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by Savannah Robinson
On a Monday afternoon, a group of second graders gathers at a friend’s house in Berkeley. As each girl arrives, she takes her shoes off, throws down her backpack, and sprints off to join her giggling friends.The girls’ teacher slash playmate, Henri Ducharme — a tall, soft-spoken man with mostly gray hair — sits quietly on the rug. Soon all the girls are sitting in a circle.
Then, each girl reaches into a nearby box and pulls out an abacus — you know, those ancient calculating tools with beads.
“I have a weird question now,” Ducharme tells the girls. He instructs them to form the number 28 on the abacus, and then gives them this problem: How much would you have to add there to get to 99?
The girls whisper amongst themselves, pushing the red wooden beads back and forth on the line. “I’m starting to hear 71,” Ducharme says. “Oh! Or I’m starting to hear 72.” He looks at one of the girls, Tanvi Kumar, whose smile mimics that of the grinning kangaroo on her faded pink t-shirt.
“I just added up some random stuff in my head and I got to 99,” she says, with a sheepish smile.
Everyone laughs. It’s just a typical day in the SuperGirl Math playgroup.
The group is an after-school group that meets every other week, and costs parents around $30 per session. While it’s common for high school students to get math tutors, some parents who can afford it are starting to pay for their girls to get extra attention in math at much younger ages. Though girls do better in school than boys, they are still underrepresented in STEM industries like tech. That’s why a group of Berkeley parents who wanted to reverse that trend for their daughters signed them up for this SuperGirl Math playgroup. And they have a strategy that they hope will make it into the classroom – making math fun.
“Doing math for me is like playing around on the play structure at school,” Ducharme says. In addition to SuperGirls, he teaches math to kids in private lessons and after-school classes. He says he feels schools don’t teach math creatively, sticking to rules and algorithms rather than treating it like a game, which is his approach. No hard tests, no flashcards, not even desks. Ducharme’s teaching style doesn’t lend itself to a classroom environment.
Back at the playgroup, Ducharme turns to address the girls.“Can anyone else tell me how you think playing on a play structure is like doing math?” Ducharme looks around the circle.
7-year-old Gemma Ross, a SuperGirl with white blond hair and in an all blue outfit, immediately speaks up.
“Sometimes when you step on the play structure, you really want to have fun and be creative and play with friends,” Gemma says. “With math, you can feel the same way if you really want to get into math and get it done and feel proud about it.”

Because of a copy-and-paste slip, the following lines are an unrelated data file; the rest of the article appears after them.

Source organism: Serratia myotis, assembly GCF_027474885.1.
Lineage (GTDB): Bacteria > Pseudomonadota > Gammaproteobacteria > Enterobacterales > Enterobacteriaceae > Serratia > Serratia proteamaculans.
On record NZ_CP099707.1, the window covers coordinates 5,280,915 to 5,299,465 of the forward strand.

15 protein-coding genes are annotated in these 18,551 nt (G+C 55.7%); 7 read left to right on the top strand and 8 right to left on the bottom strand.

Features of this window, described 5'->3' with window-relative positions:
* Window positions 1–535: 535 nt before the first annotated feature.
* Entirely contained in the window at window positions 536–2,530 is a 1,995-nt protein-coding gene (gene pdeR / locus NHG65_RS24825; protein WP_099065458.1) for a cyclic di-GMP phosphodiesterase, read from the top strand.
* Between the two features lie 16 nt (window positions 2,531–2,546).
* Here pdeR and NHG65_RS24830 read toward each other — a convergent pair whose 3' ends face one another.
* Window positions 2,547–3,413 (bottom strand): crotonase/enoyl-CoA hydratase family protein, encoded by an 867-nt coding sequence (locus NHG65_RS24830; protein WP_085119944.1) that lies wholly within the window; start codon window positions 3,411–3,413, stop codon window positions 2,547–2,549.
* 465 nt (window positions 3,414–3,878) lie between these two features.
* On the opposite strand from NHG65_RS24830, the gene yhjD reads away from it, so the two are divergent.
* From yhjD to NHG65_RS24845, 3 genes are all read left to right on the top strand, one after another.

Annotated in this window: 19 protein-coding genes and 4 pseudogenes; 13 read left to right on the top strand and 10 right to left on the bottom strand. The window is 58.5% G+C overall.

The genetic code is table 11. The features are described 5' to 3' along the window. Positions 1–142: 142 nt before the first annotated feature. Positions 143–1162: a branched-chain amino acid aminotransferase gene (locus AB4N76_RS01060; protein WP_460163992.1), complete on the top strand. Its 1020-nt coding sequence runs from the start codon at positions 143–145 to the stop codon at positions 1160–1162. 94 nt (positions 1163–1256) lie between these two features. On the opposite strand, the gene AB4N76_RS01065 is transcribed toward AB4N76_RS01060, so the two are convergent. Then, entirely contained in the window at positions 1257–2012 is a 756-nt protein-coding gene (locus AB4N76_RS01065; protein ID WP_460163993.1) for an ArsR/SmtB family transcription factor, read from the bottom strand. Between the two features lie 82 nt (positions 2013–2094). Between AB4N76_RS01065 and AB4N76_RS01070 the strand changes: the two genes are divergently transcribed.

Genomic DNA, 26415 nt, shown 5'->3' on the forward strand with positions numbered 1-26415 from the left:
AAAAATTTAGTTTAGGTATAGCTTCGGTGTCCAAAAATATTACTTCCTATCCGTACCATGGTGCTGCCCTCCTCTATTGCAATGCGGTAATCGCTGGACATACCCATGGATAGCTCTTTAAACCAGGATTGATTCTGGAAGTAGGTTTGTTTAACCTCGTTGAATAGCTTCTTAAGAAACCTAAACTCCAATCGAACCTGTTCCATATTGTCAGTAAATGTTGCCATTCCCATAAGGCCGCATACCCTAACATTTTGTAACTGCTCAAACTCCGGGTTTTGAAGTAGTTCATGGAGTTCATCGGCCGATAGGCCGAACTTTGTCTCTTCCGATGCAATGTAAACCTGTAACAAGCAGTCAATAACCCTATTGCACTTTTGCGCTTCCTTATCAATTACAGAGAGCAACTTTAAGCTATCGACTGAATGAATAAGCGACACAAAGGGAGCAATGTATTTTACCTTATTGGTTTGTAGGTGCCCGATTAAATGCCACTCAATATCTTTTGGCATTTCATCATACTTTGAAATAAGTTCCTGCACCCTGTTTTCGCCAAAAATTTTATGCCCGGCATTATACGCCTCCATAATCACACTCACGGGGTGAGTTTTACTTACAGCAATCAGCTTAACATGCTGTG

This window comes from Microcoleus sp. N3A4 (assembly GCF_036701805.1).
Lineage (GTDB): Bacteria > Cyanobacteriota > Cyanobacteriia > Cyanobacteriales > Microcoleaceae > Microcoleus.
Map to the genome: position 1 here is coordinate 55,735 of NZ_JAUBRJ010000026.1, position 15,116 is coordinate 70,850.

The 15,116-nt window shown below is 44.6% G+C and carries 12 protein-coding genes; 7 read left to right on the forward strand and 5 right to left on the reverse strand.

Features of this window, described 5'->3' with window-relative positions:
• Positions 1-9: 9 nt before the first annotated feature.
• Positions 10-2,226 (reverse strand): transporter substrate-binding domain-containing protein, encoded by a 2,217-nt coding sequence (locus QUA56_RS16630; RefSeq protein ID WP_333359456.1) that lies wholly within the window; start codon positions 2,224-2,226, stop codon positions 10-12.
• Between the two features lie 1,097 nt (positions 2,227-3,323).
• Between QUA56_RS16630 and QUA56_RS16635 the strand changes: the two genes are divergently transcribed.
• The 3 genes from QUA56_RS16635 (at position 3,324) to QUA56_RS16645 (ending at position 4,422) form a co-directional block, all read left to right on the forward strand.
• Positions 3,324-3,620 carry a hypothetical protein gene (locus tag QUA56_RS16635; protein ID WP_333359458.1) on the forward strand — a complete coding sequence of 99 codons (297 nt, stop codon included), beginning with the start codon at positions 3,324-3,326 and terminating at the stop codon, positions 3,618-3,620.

And play can be work too. Sometimes Ducharme deliberately phrases a question in a backwards manner, making it virtually impossible to answer. Seeing the girls tackle difficult problems doesn’t worry the parents of these girls, who treat the group like any other fun, after-school activity.
“Ours is a family of artists and writers and historians and we kind of naturally take the kids to activities that are arts,culture, and literacy oriented… art classes, theater, things like that,” says Apollonia Morrill, the parent who hosts the group’s math playdates. “I wanted to make sure that my daughter knew that math is important to our family too.”
Visiting the SuperGirl Math playgroup, I got to thinking about my own, very different experience with math. Unlike these girls, I never really figured out how to love math. When I think math, I think of typing endless number sequences into a calculator. And I wonder if my perspective would be different if I’d learned to see math as something exciting. Maybe it would have opened up different opportunities for me.
At this moment, though, 8-year-old SuperGirl Rhetta Lavinder-Hill is too young to be thinking about math’s impact on her future career options. Right now she says she thinks of math like her stretchy bracelet.
“When you have a hard math problem, you have to really think hard, and that’s when the bracelet is stretched out,” Rhetta explains, pulling apart her pink and purple bracelet until the string is taut. “And when you get the idea you’re like ‘Oh I got it!’, and you jump sometimes.”
She lets go of one end of the bracelet and the beads snap against each other. “And that’s when the bracelet goes back together.”
Comparing a bracelet to math sounds totally weird, but right in line with how Ducharme wants these 2nd grade “SuperGirls” to approach problems. As creatively as possible.